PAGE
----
Federal Transit Administrator Tours Proposed Transit Lines in North Carolina’s Research Triangle, Highlights President Obama’s Call for Greater Investment as Part of “An America Built to Last”
Vision for Transit in Raleigh, Durham, Chapel Hill Would Create Jobs, Boost Economy
Contact: Angela Gates
RALEIGH, N.C. – Federal Transit Administrator Peter Rogoff today joined North Carolina officials for a tour of proposed transit lines designed to connect Raleigh, Durham and Chapel Hill. Plans to expand and improve transit options to support innovation in the Research Triangle, one of the nation’s most important industrial resources, reflect the Obama Administration’s “Blueprint for an America Built to Last.”
“President Obama called on us to rebuild America by putting people back to work constructing transit systems, roads, bridges and airports that are built to last,” said U.S. Transportation Secretary Ray LaHood. “There is work to be done on projects like this all across the country. Transportation projects like these will help boost American jobs and American manufacturing.”
Administrator Rogoff’s visit follows President Obama’s State of the Union address, in which he called for using money saved from winding down the wars in Iraq and Afghanistan to pay down the debt and on a transportation bill that would clear the way for nation-building here in the United States.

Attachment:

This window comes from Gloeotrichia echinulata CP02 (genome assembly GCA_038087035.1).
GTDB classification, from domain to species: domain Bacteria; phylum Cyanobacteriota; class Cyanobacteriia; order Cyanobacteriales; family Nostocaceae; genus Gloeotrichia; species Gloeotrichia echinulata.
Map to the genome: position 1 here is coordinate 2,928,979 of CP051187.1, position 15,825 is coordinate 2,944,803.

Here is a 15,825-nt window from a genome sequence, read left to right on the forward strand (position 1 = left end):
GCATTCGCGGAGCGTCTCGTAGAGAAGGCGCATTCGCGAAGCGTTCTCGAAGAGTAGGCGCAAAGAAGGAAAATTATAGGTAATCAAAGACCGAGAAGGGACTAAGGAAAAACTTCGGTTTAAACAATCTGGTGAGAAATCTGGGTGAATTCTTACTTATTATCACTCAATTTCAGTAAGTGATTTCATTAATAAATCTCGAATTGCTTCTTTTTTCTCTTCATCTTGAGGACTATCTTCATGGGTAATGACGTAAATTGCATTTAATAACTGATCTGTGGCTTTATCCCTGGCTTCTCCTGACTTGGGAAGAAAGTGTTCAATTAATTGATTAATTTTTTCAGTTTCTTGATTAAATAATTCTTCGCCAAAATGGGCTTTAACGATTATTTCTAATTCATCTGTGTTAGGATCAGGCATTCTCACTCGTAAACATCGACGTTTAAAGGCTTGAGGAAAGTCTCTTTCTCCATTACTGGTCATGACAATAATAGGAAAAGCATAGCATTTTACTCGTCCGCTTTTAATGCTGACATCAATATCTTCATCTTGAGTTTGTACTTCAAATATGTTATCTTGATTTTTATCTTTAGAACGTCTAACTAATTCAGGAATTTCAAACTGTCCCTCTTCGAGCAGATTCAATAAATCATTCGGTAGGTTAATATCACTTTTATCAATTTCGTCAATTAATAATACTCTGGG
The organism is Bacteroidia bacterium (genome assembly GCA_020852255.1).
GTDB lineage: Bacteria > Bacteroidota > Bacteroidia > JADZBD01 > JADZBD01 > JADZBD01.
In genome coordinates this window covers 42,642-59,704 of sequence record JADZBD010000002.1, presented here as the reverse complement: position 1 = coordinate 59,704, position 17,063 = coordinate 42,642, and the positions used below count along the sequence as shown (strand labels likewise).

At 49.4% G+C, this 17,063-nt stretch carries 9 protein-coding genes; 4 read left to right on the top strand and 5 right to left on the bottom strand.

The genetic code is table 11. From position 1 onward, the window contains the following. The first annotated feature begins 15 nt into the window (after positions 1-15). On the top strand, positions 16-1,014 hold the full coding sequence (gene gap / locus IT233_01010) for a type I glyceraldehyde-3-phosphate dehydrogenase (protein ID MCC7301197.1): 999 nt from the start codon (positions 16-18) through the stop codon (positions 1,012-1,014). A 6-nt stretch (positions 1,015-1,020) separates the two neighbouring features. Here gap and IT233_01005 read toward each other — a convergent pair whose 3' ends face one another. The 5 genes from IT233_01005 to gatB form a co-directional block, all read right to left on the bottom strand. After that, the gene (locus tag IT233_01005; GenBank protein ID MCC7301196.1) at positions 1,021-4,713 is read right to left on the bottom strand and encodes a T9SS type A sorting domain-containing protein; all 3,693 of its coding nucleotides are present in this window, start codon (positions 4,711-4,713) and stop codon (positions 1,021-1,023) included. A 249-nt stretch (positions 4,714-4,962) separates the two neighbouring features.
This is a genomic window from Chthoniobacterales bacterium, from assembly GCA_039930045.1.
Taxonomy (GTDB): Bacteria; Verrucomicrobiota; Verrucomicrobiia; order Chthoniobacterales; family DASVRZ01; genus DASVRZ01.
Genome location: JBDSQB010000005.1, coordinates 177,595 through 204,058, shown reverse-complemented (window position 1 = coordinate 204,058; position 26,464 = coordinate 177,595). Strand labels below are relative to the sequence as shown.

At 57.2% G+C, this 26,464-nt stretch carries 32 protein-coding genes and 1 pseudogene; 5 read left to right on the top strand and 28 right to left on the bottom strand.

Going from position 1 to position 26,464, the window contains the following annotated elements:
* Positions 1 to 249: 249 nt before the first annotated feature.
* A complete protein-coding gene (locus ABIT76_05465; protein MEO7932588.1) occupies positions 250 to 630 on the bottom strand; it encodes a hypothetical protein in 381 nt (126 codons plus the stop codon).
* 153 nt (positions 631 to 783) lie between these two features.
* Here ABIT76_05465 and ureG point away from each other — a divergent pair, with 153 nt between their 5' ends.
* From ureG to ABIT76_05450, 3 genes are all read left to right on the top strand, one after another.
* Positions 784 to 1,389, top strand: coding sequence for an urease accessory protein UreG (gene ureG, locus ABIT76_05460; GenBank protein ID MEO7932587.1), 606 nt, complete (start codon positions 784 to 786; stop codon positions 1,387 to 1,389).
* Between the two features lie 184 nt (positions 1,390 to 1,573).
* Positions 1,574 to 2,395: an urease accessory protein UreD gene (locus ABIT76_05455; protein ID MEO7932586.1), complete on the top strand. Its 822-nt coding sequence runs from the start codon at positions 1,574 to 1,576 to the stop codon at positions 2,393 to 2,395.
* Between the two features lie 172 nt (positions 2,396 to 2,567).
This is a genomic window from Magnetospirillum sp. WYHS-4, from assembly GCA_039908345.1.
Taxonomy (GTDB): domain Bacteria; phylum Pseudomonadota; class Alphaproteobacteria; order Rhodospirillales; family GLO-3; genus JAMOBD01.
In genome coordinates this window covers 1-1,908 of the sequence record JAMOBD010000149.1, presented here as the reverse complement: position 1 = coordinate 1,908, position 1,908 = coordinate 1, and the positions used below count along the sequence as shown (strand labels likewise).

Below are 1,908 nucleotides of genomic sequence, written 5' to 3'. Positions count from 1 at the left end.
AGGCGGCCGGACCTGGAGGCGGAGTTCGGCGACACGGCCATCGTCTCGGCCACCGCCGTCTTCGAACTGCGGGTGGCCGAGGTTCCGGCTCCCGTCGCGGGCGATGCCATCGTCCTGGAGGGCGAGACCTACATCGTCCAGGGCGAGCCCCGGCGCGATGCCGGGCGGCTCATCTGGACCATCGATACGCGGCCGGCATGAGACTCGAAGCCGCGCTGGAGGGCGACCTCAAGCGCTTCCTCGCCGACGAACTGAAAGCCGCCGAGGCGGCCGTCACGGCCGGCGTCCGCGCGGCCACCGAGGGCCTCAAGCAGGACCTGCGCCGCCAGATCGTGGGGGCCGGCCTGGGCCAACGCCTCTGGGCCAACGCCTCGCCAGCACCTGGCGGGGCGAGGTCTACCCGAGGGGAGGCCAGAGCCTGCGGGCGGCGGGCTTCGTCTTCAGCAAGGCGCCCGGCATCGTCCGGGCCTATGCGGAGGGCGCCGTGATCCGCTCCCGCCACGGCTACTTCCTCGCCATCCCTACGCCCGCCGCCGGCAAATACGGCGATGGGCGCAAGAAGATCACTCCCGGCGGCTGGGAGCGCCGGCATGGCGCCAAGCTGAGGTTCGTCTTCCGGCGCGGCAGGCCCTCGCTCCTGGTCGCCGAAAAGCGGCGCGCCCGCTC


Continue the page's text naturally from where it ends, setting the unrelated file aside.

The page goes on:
“Thanks to the President’s bold actions, our nation’s economy is growing again and federal investments in transportation around the country are putting Americans to work, spurring economic development and giving people greater opportunity,” said Administrator Rogoff. “Expanding transit options in the Research Triangle area would bring the same economic benefits to this region, give people an alternative to sitting in traffic and allow them to keep more of their hard-earned paychecks in their pockets.”
North Carolina officials, residents and transit advocates have been exploring public transportation improvements that would connect the rapidly growing cities of Raleigh, Durham and Chapel Hill, and make it easier for people to travel throughout the region, which is home to numerous universities and high-tech companies.
Local planning organizations have identified three priority transit corridors in the Research Triangle area for major transit investments over the next 30 years and recommended alternatives for further study, including light rail and commuter rail. An expanded bus network also is under review.
Administrator Rogoff toured the proposed transit corridors with Congressman David Price, Congressman Brad Miller, Raleigh Mayor Nancy McFarlane, Durham Mayor Bill Bell, Chapel Hill Mayor Mark Kleinschmidt, Triangle Transit General Manager David King and other local officials.
The tour began at the Durham Amtrak Station and included visits to downtown Durham; the Durham Transportation Center, where real-time bus arrival information helps riders know when to expect the next bus; downtown Raleigh; and the Dillon Viaduct Building, where a Union Station transit hub is planned. The tour concluded at North Carolina State University, where two light rail stations are proposed.